Car manufacturers have no intention to back down and allow franchised dealers the right in law to operate multi-brand dealerships.
And they have rejected attempts to create a Europe-wide code of practice governing the relations between them and their dealers, choosing instead to consider points raised on a menu basis.
Multi-branding was a right which Europe’s franchised dealers lost with the expiry of the Motor Vehicle Block Exemption Regulation in 2013. Although manufacturers already required multi-branded showrooms to use walls and tiles to divide the brands, since its expiry more manufacturers have demanded solus closed-off showrooms with an individual entrance for their brand.
It is a subject which CECRA, the European Council for Motor Trades and Repairers, has been lobbying the EU and Europe’s carmakers to restore, under a manufacturer’s code of practice.
At CECRA’s European Car Dealers Day in Brussels delegates were told it’s a request which carmakers have rejected and believe the matter is closed.
Erik Jonnaert, secretary general at the European vehicle manufacturers’ association ACEA, said its members had voted against a code of practice.
He added ACEA wants to avoid the discussions of multi-branding going on forever with CECRA.
Jonnaert was told how the investment demands placed on dealers had increased.
He said he did not dismiss the challenges in the market however dealer contracts and profitability are not talked about within ACEA, because this would be in violation of competition and anti-trust rules.
It is, however, something which any individual manufacturer could manage within its own dealer network, he said.
“The context in which we continue the dialogue with CECRA is we want a public policy environment and regulatory environment in Europe which enables us to do business and has focus on policy and legislation, not commercial relations,” Jonnaert said.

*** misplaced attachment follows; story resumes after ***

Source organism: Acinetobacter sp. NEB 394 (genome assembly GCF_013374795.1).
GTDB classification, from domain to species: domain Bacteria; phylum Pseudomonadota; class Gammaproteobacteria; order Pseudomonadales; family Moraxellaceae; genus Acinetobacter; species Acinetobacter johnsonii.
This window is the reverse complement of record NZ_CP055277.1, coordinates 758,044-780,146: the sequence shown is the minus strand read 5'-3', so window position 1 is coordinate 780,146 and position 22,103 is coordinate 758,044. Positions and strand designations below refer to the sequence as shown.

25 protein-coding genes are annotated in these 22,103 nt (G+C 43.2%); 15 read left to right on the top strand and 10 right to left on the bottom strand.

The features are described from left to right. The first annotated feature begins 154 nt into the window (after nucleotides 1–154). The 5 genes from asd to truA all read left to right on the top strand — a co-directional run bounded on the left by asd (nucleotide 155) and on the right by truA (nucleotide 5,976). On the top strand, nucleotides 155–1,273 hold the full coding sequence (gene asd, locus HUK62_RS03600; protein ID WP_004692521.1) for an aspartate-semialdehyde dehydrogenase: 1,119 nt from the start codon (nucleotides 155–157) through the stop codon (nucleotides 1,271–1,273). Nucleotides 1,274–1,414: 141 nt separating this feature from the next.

Manufacturers have their own challenges
ACEA’s 15 vehicle manufacturer members have their own profitability challenges, he said, with more regulatory and investment demands.
The automotive industry in European was the world’s most profitable in 2007-08 with 15 billion euros profit on average, but is now the least profitable in the world with aggregated losses of 1 billion euros in 2012.
Bernard Lycke, director general of CECRA, said the relationships between manufacturers and dealers “have always been unbalanced” and since the expiry of the Block Exemption Regulation this has worsened sharply.
CECRA has lobbied the European Commision to extend the EU's ‘1986 agent directive’ to franchised dealers, and has talked to the European Commission about unfair trading practices, giving evidence in surveys about unfair practices of manufacturers.
The EU's Cars 2020 report set a deadline of the end of 2014 for an agreement between ACEA and CECRA, otherwise the European Commission would reserve the right to legislate for the relationships between carmakers and dealers.
Commission says end of discussions is "unfortunate"
Joanna Szychowska, head of the European Commission’s automotive unit, said at the CECRA European Car Dealers Day it was “unfortunate” that discussions on a code of conduct were over. She gave no indication that legislation was being considered currently.
“I’m not at all sure whether, in the current circumstances, going in for legislation or regulating is exactly what is expected. I’m not saying it’s not, and this is certainly one of the tools that remain available.
“But the discussion turns around the same problems and the emphasis is still on the most thorny problems while the circumstances also change. Maybe we can take a different look at this discussion and steer it in a different way," Szychowska added.
She said that considered item by item, maybe CECRA and ACEA could come to the table again with more active participation from the European Commission to consider what steps can be taken for the final points on the menu.